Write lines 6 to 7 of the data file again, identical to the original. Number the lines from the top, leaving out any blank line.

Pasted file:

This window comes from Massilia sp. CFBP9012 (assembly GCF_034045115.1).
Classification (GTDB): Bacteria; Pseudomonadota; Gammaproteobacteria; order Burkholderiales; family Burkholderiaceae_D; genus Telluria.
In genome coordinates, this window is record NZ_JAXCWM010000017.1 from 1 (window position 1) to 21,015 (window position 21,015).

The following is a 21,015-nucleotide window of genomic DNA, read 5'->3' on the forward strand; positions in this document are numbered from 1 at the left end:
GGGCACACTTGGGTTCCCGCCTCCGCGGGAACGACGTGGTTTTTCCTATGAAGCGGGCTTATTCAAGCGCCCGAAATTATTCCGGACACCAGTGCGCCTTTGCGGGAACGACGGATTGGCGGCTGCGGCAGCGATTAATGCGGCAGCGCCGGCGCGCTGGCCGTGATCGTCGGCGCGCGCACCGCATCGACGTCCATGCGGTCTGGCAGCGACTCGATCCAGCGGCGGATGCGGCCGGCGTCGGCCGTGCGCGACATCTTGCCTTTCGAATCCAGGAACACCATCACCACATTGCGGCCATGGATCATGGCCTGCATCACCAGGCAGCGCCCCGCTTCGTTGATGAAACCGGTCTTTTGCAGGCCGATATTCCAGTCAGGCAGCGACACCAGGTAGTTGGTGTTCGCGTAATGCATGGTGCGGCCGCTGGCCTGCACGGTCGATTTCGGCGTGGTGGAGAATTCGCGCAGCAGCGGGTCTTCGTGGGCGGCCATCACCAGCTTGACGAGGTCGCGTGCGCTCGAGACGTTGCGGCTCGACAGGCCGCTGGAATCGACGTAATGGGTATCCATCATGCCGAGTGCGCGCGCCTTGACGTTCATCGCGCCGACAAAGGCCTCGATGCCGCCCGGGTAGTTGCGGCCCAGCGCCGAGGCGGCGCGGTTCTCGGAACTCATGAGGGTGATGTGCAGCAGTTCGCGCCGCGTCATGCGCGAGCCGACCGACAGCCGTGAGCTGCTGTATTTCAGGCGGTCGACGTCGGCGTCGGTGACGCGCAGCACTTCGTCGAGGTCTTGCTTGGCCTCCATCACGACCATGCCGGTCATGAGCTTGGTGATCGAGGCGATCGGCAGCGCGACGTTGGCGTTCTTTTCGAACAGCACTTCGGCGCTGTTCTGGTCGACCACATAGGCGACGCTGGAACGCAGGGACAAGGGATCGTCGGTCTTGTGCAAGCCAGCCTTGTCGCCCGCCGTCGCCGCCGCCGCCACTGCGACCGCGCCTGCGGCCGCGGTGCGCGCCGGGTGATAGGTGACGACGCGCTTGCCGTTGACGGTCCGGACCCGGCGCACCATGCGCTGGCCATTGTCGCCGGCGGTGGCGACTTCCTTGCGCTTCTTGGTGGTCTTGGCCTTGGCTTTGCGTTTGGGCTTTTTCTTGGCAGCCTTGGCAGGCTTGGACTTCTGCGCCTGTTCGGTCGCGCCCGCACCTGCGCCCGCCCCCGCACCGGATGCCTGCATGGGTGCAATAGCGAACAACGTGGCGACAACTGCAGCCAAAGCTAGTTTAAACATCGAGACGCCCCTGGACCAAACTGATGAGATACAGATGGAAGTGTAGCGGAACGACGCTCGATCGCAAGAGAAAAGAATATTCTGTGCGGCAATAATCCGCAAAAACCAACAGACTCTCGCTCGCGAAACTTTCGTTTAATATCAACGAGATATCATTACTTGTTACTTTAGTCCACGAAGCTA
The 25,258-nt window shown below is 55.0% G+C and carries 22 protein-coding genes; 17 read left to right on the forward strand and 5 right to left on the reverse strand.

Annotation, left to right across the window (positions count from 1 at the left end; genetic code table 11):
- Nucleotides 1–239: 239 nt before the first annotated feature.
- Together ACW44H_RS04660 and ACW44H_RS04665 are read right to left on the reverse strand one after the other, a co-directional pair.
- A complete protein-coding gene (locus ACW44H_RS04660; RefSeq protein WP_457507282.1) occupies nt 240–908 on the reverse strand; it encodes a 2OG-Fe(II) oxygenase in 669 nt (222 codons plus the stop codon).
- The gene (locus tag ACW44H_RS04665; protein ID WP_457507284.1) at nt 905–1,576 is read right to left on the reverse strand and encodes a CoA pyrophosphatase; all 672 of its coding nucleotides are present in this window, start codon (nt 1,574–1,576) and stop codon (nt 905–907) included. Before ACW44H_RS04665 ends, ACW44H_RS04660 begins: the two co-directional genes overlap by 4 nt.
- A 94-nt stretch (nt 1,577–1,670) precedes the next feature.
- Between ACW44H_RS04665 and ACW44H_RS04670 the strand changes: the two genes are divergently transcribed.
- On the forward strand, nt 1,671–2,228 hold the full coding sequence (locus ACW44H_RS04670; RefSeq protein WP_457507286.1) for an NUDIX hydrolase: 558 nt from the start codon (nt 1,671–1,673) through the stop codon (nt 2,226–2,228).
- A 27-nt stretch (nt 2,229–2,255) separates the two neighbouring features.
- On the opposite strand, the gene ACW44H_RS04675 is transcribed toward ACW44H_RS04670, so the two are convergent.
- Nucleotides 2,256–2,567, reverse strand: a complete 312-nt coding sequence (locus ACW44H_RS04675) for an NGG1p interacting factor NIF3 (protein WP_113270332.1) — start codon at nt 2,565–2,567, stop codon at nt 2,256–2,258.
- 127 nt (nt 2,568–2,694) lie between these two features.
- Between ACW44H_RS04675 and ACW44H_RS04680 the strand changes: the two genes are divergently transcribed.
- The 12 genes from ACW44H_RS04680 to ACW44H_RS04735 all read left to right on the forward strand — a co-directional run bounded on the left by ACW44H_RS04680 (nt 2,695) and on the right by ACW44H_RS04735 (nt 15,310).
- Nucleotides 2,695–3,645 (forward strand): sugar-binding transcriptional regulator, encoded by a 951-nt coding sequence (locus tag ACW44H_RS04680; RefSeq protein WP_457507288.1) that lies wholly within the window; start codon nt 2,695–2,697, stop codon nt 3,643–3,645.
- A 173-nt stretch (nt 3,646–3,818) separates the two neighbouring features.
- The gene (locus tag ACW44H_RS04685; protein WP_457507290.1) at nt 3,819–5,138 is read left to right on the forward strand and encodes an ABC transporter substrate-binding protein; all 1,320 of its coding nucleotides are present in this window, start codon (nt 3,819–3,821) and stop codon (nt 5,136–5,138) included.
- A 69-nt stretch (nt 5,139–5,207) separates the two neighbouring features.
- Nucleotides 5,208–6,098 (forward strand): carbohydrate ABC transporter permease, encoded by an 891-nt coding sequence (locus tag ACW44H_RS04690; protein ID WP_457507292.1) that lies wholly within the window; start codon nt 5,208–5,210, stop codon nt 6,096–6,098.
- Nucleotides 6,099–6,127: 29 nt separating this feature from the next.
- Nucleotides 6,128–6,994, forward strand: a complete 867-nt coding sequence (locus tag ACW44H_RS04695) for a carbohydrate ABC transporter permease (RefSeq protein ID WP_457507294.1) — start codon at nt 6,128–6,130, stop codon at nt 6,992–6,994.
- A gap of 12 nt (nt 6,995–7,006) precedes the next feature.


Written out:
The 25,258-nt window shown below is 55.0% G+C and carries 22 protein-coding genes; 17 read left to right on the forward strand and 5 right to left on the reverse strand.

Annotation, left to right across the window (positions count from 1 at the left end; genetic code table 11):